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    11 versus 0 with Arrigo

    4-2-4 formation Arrigo Sacchis opinion is highly regarded.


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  • Arrigo Sacchi, 68 At my age you have to do regular exercise.

    A R R I G O S A C C H I

    The creatorArrigo Sacchi shaped an era in football and his coaching style is still

    revered to this day. Here he talks about Italys outdated football, geniuses and coaches who think too much of themselves.

    Massimo Franchi, Fusignano


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  • A R R I G O S A C C H I

    Thats indicative of the state of our football. When one of our big stars goes overseas they quickly recognise how good they really are and how they are valued. Theres a huge difference. Even as little as ten years ago Italy was the best in Europe and always had teams fighting for the Champions League title. Today were in fourth place behind Spain, England and Germany and we need to be careful not to fall even further behind. We can already feel the closest pursuer hot on our heels.

    What kind of a sport is football?Football is an attacking sport, although you have to attack as a

    unit. Nowadays there is a lot more emphasis on team unity. After all, it is a team sport and not a game you play individually.

    What do you mean by that?A team with togetherness has synergy, but one without it does

    not have much. In order for that to be possible, all 11 players have to move as one, they have to keep the right distances between each other and lose their markers at the right time. At the back they also have to be well-positioned and mark their opponents. In short, all 11 players have to be active at all times, both in possession of the ball and without it. Thats the objective. Thats very difficult to do today, and was even harder a quarter of a century ago.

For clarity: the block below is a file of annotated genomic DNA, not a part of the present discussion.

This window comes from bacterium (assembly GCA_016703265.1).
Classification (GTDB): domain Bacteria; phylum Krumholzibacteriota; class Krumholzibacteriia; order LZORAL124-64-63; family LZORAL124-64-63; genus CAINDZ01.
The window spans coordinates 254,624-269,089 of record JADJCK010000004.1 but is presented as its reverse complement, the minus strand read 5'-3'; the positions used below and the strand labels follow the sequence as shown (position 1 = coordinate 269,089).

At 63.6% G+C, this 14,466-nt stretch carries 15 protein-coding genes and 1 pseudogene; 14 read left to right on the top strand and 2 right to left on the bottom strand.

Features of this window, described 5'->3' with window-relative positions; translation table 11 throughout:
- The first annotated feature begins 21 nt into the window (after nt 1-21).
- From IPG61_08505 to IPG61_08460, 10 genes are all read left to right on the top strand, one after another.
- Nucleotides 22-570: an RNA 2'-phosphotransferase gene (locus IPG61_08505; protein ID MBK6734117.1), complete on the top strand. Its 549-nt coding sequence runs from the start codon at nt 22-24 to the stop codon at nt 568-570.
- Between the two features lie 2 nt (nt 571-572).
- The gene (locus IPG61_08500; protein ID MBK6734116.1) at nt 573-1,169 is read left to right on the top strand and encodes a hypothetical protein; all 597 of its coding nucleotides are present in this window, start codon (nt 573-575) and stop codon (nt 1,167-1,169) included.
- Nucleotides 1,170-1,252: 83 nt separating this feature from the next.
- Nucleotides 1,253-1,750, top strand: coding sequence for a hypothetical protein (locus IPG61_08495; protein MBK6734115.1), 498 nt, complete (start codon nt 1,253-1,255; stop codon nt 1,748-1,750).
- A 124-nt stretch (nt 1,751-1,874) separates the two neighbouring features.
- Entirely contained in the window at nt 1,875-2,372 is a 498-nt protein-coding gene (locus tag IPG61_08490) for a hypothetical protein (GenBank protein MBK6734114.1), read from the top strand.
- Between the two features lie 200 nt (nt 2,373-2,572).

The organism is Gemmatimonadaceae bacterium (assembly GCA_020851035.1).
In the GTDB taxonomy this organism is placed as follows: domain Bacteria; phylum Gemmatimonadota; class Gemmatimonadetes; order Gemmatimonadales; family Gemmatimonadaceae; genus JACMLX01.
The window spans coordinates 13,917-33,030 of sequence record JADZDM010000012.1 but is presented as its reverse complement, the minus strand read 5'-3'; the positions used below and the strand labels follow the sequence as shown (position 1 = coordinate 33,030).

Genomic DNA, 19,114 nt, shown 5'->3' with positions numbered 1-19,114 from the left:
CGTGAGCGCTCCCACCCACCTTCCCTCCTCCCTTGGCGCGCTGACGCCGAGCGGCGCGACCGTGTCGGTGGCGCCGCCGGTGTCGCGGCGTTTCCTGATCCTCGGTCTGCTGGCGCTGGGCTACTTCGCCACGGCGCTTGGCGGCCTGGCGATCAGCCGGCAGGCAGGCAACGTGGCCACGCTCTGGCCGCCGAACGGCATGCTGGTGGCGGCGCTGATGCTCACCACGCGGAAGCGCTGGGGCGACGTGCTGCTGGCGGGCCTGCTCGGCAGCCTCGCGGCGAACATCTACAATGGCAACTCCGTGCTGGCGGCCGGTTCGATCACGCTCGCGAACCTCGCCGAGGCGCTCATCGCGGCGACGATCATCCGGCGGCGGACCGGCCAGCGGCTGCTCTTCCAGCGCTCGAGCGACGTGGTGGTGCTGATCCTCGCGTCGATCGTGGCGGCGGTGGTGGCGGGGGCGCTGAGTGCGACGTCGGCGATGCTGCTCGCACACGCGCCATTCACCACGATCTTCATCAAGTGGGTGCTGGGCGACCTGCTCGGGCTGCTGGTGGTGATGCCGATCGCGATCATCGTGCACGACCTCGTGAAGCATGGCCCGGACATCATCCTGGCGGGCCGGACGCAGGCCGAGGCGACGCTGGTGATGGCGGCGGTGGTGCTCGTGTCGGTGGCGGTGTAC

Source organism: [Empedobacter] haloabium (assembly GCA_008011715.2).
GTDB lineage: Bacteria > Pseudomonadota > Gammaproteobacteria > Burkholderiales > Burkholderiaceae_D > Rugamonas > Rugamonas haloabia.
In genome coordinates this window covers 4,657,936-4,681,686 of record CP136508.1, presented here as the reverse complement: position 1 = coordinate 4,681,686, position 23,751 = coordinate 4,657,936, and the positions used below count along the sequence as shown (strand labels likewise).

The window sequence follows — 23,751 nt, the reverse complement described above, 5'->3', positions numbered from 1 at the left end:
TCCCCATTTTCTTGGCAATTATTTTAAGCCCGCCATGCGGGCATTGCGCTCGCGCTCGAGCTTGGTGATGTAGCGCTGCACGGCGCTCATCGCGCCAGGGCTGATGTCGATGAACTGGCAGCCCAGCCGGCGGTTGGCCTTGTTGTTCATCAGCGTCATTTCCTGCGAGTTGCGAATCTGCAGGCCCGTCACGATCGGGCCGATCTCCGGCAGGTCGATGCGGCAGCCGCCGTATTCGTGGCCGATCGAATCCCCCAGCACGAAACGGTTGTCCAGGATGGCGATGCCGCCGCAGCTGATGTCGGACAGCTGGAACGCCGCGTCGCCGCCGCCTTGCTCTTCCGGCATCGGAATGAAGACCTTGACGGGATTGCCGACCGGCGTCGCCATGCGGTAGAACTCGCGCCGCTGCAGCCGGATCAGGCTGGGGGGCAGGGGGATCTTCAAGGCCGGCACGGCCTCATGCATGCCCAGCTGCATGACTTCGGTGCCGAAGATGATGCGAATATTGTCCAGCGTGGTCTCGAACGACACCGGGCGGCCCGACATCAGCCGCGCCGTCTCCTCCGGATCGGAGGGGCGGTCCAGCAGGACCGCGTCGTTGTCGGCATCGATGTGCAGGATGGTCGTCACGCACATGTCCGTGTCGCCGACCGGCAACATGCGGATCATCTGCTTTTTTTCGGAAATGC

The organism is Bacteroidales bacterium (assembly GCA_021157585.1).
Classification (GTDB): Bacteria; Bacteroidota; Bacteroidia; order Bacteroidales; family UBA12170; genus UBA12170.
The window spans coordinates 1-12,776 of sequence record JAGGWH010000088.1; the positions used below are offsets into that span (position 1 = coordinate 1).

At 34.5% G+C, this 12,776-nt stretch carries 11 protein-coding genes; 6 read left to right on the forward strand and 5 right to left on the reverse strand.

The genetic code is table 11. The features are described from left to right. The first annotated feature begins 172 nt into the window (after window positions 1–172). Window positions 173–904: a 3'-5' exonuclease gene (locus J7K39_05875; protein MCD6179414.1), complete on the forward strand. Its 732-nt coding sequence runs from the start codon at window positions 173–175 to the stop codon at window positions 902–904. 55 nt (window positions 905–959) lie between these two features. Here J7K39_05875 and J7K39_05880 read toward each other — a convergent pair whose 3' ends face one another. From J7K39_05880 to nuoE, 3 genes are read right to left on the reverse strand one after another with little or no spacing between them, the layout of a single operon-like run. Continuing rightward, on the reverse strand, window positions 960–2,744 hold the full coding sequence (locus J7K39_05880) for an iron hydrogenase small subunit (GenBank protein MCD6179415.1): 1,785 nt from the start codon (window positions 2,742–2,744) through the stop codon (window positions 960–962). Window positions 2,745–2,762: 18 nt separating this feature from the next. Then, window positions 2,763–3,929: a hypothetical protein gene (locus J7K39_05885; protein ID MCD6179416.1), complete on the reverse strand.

That sounds like a lot of physical and mental effort is required...The opposite is true in fact: at AC Milan we never invested more

    energy than our opponents did. We always had greater stamina because when youre in possession you never really need to sprint further than about 15 metres, but when youre chasing the ball then you could be sprinting 40 metres. Its common knowledge that my boys could play for a long time. Paolo Maldini only retired when he was 41, as did Filippo Galli. [Alessandro] Costacurta was 39 when he hung up his boots, while [Franco] Baresi and [Mauro] Tassotti were both 37. The only one who had to stop earlier was Marco van Bas-ten, but that was because he had osteophytes.